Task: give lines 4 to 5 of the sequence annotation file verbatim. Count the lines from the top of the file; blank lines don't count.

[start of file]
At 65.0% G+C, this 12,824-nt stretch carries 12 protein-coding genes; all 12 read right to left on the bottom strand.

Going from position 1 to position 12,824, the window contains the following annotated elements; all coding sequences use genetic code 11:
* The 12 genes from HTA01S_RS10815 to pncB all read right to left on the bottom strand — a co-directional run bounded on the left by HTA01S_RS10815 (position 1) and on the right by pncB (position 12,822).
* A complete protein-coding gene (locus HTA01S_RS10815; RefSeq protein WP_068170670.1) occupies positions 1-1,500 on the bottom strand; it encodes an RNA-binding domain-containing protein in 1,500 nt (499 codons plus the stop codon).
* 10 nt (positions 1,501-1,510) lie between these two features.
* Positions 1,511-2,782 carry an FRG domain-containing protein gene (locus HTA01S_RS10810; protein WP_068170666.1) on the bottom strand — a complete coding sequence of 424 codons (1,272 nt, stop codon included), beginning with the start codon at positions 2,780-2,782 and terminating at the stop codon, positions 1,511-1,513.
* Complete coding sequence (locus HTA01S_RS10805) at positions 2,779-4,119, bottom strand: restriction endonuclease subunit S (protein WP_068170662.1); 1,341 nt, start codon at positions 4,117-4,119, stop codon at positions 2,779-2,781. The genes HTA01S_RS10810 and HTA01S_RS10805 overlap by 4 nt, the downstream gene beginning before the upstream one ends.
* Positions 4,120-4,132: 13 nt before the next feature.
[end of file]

* A complete protein-coding gene (locus HTA01S_RS10815; RefSeq protein WP_068170670.1) occupies positions 1-1,500 on the bottom strand; it encodes an RNA-binding domain-containing protein in 1,500 nt (499 codons plus the stop codon).
* 10 nt (positions 1,501-1,510) lie between these two features.